Take Swetha Kolluri for example. Now Head of Experimentation, Swetha was drawn back to India after coming across the Accelerator Labs on LinkedIn. The Labs’ tagline: “Doing Development Differently,” and the call for applicants with unconventional, multi-disciplinary backgrounds gave her a pathway to contribute skills she had learned abroad back home.

“I see the Accelerator Labs as a free-wheeling unit that allows me to operate at full potential as an interdisciplinary professional. Most employers get confused when I tell them I can do community development, solve complex equations, build financial models, draft legislation, and run an enterprise. It was a great relief when I got to know that interdisciplinary and unconventional profiles are most desirable at the Accelerator Labs.”

Oleksiy Moskalenko, UNDP Accelerator Lab Ukraine, Head of Solutions Mapping

Oleksiy Moskalenko

Oleksiy Moskalenko returned to his native country of Ukraine as Head of Solutions Mapping after more than a decade abroad in Shanghai, Geneva and London. Up until now, as a social anthropologist, Ukraine had offered limited engaging opportunities for him to return home and apply his anthropological skillset.

“I heard about the Accelerator Labs when a few of my friends forwarded me the job description. They were excited to share it with me as they previously never heard of vacancies for a social anthropologist in Ukraine.”

Countel Kanne

Born and raised in France to Malian parents, Countel was imbued with a strong passion for the Mali community and a lifelong desire to work in development. The UNDP Accelerator Lab’s new approach of thinking and innovative environment piqued her interest.

Countel Kanne, UNDP Accelerator Lab Mali, Head of Solutions Mapping

“I knew that the job was for me when two friends of mine shared the job with me — because they recognized me in it. And I have to admit, I recognized myself in it.”

Where are they now?

The Labs are now up and running in 60 Lab countries where Swetha, Oleksiy and Countel are part of UNDP’s efforts to accelerate sustainable development. They are pushing forward on their ideas, however impractical, idealistic, or unattainable they may seem.

With Swetha leading on experimentation, the UNDP India Accelerator Lab is now tackling air pollution in the country using a combination of high resolution brick satellite data, spatial computing and machine learning to locate brick kilns in the Northern and Eastern states. These kilns are a major source of air pollution in the country and part of the reason why hundreds of thousands of people in the country face an elevated risk for cardiovascular and respiratory disease.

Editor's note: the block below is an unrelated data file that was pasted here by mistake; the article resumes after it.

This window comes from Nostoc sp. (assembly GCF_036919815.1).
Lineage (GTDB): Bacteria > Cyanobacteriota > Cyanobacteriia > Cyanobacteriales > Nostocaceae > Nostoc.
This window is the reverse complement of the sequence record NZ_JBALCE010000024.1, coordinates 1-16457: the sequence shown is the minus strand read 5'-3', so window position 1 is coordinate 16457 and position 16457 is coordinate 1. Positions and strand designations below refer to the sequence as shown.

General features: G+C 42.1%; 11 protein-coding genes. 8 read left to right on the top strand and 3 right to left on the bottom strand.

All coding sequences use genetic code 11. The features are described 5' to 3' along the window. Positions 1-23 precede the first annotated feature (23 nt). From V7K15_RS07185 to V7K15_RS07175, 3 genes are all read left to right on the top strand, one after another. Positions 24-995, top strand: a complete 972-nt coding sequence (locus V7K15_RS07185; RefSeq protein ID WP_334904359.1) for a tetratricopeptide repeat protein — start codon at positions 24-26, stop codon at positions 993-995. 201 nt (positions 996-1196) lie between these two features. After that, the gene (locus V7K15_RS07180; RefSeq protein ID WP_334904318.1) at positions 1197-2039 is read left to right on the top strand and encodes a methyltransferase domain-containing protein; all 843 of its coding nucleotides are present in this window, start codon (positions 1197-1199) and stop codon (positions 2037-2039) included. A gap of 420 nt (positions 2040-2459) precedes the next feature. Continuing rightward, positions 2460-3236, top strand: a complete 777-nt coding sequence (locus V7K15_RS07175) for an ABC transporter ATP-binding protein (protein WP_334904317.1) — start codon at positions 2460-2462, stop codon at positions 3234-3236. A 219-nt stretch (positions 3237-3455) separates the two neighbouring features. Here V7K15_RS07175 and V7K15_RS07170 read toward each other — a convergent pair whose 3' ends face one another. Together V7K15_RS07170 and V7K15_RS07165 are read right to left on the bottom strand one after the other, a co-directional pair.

Settled back in Ukraine, Oleksiy is also working on addressing air pollution with UNDP by exploring the practice of crop residue burning. After time in the field, the team found that the issue of burning agricultural waste can largely be attributed to improper or lack of waste management infrastructure. The Lab is now partnering with local and international stakeholders to design and organize experiments to tackle the practice of burning and organic waste management.

As Head of Solutions Mapping, Countel is part of UNDP Mali addressing solid waste management issues, a particularly critical issue as improper waste management contributes highly to disease in the country. The Lab is now exploring a solution involving the shredding of plastic waste in the informal sector. Once shredded, the plastic can be more easily exported or used to produce products including cups, plates, shoes, and more.

The teams in Mali, Ukraine and India are among 60 labs within UNDP where we are testing out the value of a network of labs. We see the synapses of the network firing everyday where our teams surface ideas that are on the horizon but not yet mainstream development. Being part of a globally integrated network, each lab team draws inspiration from solutions identified by the network. Stay tuned for stories of what comes from this real-time collective learning among these rockstars.

With special thanks to Accelerator Lab members Countel Canne, Swetha Kolluri, and Oleksiy Moskalenko for sharing their stories! And to Maria Segovia Aguirre for all the hard work and long hours spent heading up recruitment on behalf of the Labs!

>> UPDATE May 2020: In May 2020, we opened 90 additional new positions in 30 countries. Candidates were invited to join Ask Me Anything sessions to ask questions and get concrete feedback and stories from existing Lab members! Watch these AMA sessions in English, French and Spanish on YouTube.



UNDP Accelerator Labs

Building the world’s largest learning network around development challenges. 91 Labs in 115 countries.